The past few years have seen a tremendous boom in the field of online marketing websites. These websites are designed to provide the end users with various facilities, from buy and sell of products, to knowledge about specific topics, to consultation services. All these sites necessitate the assistance of specific analytic tools for the marketer, so as to continuously monitor their progress and help make better business decisions.
The classic Google Analytics (GA) was quite a breakthrough in the field of analytics even though it had certain limitations. To compensate for these limitations and to meet the requirements of the ever-changing digital marketing world, Google announced Universal Analytics (UA), the next version of GA. UA is the re-imagining of GA for today’s multi-screen, multi-device world. The tracking code has been overhauled completely, and there are plenty of back-end improvements.
UA: More features, better insights
UA introduces a set of features that change the way data is collected and organised in your GA account, so you can get a better understanding of how users interact with your online content.
Additionally, UA is also now covered by the Premium service-level agreement, which means that the level of service and additional product features Premium users have come to expect will stay the same when their accounts upgrade to UA. The following are the questions that come to mind when analysing the benefits of UA over GA.
Can UA track user journeys across different devices?
UA now aims to do this by deploying a user ID to tag the visitor. This way, visitors can be tracked as the same user irrespective of the device they are using. The big benefit here is the ability to better analyse, attribute and allocate marketing budgets towards the devices and channels.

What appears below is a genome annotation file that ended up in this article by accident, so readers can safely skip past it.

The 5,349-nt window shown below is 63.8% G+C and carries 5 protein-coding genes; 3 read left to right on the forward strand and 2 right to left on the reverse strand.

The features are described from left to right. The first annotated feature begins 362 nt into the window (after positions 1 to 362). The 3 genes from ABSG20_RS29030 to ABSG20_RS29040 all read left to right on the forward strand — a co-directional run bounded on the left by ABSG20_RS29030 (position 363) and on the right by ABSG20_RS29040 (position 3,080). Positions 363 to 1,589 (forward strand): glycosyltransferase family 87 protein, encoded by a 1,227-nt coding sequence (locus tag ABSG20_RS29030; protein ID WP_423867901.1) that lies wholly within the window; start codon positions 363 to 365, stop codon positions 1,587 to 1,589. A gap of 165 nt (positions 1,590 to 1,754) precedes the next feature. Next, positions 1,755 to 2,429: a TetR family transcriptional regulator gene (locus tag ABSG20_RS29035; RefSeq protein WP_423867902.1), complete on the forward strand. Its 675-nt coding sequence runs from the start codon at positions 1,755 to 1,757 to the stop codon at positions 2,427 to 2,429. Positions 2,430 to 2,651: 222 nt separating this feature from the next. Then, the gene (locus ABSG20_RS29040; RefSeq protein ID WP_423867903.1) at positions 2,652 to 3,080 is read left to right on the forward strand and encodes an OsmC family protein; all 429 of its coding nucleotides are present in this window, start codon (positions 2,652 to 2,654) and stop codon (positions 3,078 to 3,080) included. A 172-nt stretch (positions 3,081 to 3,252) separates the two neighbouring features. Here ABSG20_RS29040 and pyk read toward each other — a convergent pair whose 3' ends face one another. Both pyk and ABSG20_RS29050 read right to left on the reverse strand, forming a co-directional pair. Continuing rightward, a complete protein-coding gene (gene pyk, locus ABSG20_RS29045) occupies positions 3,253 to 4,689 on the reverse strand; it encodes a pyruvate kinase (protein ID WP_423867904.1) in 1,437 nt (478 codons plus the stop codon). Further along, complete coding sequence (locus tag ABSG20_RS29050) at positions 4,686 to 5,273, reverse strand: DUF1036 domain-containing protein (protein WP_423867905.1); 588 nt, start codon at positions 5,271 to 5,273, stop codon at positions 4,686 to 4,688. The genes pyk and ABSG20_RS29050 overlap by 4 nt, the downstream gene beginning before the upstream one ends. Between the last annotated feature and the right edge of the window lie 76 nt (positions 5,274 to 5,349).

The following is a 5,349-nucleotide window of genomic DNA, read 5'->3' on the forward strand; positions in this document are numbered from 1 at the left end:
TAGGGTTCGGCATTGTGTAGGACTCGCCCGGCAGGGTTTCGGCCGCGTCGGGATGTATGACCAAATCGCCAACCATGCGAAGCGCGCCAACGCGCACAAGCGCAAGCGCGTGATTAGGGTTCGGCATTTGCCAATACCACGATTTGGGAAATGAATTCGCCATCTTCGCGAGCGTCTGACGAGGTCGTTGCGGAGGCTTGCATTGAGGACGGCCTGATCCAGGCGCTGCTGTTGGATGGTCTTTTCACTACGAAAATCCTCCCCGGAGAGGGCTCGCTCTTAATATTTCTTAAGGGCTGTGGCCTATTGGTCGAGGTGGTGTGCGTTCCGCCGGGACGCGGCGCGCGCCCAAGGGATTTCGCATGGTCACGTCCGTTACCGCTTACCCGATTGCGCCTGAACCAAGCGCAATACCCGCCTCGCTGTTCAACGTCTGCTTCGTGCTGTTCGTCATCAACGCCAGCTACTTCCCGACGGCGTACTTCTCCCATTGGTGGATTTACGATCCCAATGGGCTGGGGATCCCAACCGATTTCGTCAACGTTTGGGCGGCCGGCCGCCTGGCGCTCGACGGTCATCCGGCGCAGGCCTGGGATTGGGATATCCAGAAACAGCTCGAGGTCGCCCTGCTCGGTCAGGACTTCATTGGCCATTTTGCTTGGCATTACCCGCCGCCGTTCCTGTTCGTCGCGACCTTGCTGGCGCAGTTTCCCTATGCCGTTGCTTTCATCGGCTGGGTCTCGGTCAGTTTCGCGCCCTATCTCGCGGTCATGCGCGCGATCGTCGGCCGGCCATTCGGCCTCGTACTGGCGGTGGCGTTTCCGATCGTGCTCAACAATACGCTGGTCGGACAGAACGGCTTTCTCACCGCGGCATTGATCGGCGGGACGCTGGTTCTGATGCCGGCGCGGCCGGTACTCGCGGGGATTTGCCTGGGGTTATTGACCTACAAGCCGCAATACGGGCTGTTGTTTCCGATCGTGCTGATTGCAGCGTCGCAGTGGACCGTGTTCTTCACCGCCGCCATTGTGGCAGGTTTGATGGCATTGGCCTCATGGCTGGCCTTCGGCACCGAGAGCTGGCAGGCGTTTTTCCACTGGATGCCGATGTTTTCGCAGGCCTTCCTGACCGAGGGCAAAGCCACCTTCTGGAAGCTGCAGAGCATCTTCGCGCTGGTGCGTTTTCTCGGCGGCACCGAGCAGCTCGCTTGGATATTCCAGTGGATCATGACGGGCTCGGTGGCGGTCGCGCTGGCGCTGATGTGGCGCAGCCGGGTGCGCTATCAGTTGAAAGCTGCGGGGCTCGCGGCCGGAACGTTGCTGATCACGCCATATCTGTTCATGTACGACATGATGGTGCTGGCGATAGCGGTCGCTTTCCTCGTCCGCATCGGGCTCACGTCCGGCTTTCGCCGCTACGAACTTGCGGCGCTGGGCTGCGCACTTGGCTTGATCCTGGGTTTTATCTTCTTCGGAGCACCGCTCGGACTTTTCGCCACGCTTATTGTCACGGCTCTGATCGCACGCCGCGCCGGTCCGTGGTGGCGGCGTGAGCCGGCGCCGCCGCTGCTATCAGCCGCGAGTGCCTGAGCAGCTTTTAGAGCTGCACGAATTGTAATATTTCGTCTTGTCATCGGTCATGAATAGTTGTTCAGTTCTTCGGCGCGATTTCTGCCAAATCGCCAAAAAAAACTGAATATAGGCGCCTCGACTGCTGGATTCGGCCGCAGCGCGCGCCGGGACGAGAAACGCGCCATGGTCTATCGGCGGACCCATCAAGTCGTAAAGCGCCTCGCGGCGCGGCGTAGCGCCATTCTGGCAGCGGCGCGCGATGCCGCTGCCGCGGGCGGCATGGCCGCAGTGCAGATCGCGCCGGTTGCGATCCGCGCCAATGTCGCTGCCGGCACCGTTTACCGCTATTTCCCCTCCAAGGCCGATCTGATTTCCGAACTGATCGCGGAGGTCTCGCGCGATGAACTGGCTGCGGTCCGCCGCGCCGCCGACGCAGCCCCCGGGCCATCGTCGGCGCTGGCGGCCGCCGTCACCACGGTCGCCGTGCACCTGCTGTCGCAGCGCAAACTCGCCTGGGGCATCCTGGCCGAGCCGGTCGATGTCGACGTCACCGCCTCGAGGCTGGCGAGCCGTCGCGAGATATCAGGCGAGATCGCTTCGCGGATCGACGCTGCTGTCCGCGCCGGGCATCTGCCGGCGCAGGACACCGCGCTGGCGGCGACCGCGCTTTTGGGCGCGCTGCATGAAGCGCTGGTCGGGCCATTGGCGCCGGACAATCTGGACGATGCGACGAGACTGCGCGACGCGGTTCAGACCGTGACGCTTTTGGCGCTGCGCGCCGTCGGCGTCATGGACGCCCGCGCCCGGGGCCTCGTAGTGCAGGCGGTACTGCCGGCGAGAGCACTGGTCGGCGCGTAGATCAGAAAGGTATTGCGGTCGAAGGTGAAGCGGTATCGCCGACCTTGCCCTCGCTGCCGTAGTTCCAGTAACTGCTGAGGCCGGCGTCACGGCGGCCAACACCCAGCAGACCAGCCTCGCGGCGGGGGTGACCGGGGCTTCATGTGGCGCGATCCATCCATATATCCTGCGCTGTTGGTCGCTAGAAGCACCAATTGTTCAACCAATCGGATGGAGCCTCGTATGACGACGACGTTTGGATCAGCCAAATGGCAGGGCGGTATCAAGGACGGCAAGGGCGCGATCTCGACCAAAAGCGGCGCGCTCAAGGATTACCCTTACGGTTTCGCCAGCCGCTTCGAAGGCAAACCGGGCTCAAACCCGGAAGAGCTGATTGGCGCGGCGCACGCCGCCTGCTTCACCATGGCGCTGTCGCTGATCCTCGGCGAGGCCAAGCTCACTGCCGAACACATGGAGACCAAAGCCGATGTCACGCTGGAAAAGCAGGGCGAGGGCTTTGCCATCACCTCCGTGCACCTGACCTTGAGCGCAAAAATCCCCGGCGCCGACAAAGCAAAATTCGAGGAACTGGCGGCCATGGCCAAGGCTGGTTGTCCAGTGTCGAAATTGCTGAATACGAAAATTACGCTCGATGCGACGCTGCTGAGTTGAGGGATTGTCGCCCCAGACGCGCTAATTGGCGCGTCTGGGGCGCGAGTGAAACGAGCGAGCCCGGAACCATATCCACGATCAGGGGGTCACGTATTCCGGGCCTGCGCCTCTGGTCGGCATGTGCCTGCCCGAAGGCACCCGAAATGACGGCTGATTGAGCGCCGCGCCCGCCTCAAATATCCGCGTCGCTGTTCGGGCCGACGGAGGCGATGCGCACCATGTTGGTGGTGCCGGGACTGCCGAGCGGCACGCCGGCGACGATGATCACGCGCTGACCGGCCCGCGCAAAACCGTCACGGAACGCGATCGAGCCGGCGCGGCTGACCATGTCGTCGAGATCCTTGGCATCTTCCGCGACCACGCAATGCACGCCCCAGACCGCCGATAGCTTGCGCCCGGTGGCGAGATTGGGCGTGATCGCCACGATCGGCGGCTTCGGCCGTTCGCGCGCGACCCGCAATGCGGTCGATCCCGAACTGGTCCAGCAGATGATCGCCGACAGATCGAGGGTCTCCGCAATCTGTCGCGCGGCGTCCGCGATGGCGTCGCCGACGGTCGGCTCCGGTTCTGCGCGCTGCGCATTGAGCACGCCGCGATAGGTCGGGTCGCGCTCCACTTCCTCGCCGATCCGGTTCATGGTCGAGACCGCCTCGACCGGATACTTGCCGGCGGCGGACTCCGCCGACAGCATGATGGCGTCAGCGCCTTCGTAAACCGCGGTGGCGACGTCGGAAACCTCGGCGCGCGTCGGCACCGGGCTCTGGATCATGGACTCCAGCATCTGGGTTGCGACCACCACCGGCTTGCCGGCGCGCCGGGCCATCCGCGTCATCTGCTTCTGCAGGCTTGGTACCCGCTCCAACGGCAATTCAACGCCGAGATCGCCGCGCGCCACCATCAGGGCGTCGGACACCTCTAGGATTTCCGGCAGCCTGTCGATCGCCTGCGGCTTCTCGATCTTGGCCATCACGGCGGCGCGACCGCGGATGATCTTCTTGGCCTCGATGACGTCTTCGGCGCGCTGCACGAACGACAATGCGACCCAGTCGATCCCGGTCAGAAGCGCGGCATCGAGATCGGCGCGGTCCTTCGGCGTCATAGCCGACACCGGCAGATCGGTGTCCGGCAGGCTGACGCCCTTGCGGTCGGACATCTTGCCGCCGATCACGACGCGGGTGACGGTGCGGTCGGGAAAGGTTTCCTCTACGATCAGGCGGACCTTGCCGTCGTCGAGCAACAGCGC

What’s new in UA?
The interface is almost identical to GA. However, there are many other advantages that come with using UA. For instance, being able to add smarter ‘name tags’ to customers based on their behaviour on the website; bringing in offline data and the ability to configure session lengths; organic search sources; create custom dimensions and custom metrics to collect unique data; and count visitors who are searching on your brand or domain name as direct traffic instead of search traffic.
Advantages of UA over GA
- Tracking code: The tracking code for UA has only one cookie in comparison to four in GA. This provides more flexibility, easier customisation and allows for tracking even when the cookies are disabled.
- New Application Programming Interface (API): The new API used by UA enables tracking from different devices and applications such as call centres or CRM and even allows for importing offline data and conversions.
- Custom dimensions: UA provides 20 custom dimensions (compared to five by GA) for the free version and 200 (compared to 50 by GA) for the premium version. These can be used to collect and analyse data that UA does not track by default.
- Session timeouts: A session dictates how long a visit lasts. If a visitor doesn’t generate any new data within 30 minutes, the next piece of data they generate will be part of a new visit. With UA, you can change the duration of the session to whatever you want. The minimum is one minute and the maximum is four hours.
- User ID: The user ID allows UA to keep track of the same user between multiple devices and browsers, whereas GA used to recognise a visitor using different browsers or devices to visit a specific website, as multiple unique users.
Upgrading to the new face of analytics
There has been an ongoing debate in the online community on whether the upgrade to UA from classic GA is necessary. In UA’s favour, it can be said that it is currently out of its beta phase and its previously missing features like Remarketing and Audience reporting will now be available. Also, UA is the new operating standard for GA and all accounts will soon be required to use it.
Future with UA
The future clearly lies with UA. It’s a significantly different system, with one fundamental change in concept – most of the work is done on the servers. This brings about greater power and flexibility. Features such as Custom Dimensions and Metrics, and the Measurement Protocol for sending all offline data for integration into the system are already opening up all kinds of possibilities.